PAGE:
Tatiana Akhmedova filed an ex parte request of the U.S. District Court for the Western District of Texas, using 28 USC 1782 to seek certain evidence in support of her English divorce action. Tatiana alleges that the English courts have ordered certain money judgments and transfers of property in her divorce action against her Husband, Farkhad Akhmedova. She also alleges that Farkhad has failed to abide by the orders and, in fact, has transferred certain assets that the English court awarded to her, including a yacht, the M/Y Luna. In her attempts to collect on the judgments, the English court ordered Farkhad’s son Temur, to produce certain electronic information and cooperate in a forensic investigation. Needless to say, at the end of the day, Tatiana claims no one cooperated, and Tatiana is now seeking discovery from Rackspace, the email host for Great Circle, the entity that provided email and IT hosting for the M/Y Luna. She is also asking that the court permit her to circumvent the Rule 45 notice requirement.
1782 requires Tatiana to demonstrate: (1) she is an interested person, (2) the documents she requests are for use in a foreign proceeding, and (3) the source of the documents is found in the district where she filed. She was able to prove as much. Despite meeting this burden, the court still has discretion to reject Tatiana’s request, and would look to certain discretionary factors: (1) whether Rackspace is a participant in the foreign proceeding, (2) the nature of the foreign proceeding and whether the English courts are receptive to federal court judicial assistance, (3) whether Tatiana is attempting to circumvent foreign proof-gathering restrictions, and (4) whether her requests are unduly intrusive or burdensome.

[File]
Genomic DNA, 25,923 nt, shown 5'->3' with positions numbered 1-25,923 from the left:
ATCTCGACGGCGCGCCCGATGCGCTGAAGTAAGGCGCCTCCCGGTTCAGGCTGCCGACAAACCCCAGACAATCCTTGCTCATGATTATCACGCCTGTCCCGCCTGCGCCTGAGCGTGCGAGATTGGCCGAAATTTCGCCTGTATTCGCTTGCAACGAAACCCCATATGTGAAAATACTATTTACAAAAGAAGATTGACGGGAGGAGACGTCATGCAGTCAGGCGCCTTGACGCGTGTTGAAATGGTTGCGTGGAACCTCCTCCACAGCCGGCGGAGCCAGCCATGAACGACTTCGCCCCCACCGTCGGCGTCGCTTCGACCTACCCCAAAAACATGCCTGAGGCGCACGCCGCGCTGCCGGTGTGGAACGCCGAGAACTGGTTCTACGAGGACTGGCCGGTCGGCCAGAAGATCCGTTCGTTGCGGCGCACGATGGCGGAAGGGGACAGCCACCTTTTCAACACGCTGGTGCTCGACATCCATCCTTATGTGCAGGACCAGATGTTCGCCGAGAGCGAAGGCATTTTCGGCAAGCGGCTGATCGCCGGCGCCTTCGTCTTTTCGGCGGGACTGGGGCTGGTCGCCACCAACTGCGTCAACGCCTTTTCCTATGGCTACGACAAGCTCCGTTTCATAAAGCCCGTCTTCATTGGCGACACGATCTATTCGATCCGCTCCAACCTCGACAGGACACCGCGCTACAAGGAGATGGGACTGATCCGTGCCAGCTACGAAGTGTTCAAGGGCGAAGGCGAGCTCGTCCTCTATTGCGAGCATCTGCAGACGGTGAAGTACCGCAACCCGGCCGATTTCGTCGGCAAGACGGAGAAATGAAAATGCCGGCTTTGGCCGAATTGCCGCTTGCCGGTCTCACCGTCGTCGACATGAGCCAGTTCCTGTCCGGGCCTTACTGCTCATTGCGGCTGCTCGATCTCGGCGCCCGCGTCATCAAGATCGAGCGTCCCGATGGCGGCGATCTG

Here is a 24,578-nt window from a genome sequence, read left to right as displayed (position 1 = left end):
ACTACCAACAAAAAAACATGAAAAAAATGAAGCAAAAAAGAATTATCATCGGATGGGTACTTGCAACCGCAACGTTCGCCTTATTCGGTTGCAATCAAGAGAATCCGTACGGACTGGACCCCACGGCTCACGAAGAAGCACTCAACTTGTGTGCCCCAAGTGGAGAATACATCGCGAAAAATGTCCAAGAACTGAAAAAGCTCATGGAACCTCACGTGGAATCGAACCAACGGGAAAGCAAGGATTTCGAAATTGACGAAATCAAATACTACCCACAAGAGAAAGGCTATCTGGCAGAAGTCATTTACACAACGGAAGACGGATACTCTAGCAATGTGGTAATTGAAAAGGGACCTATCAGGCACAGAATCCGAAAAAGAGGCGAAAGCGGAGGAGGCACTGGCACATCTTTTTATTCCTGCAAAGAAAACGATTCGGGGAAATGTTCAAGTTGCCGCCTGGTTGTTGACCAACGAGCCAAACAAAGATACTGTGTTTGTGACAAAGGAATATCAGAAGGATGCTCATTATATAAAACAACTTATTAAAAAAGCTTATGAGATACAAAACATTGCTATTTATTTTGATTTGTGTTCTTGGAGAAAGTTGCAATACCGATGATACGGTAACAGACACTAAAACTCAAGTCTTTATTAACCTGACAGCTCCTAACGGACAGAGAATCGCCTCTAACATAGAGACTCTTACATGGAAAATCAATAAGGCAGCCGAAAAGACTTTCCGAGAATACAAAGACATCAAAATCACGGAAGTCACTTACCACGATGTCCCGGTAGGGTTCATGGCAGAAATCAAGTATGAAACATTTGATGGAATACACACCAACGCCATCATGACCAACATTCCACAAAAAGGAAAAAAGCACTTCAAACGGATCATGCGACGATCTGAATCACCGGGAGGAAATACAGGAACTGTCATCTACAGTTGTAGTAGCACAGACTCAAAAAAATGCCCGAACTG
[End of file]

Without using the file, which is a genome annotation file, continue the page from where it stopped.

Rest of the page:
For the most part, Tatiana’s requests were appropriate, but some were overly broad and unduly intrusive and burdensome. She essentially asked for all documents from any email account for Farkhad and Temur, regardless of the subject matter. It isn’t Rackspace’s obligation to search through the subject matter. Tatiana’s requests needs to be narrowly tailored to the English proceedings. Finally, while Tatiana’s request to circumvent the notice requirement makes sense, she didn’t provide a legal basis for this request. She needed to have addressed the due process concerns inherent with her request.
Therefore the Magistrate Judge recommended granting Tatiana’s application in part, and denying it in part.
See Ted Folkman’s blog for a lot more on 28 USC 1782 actions.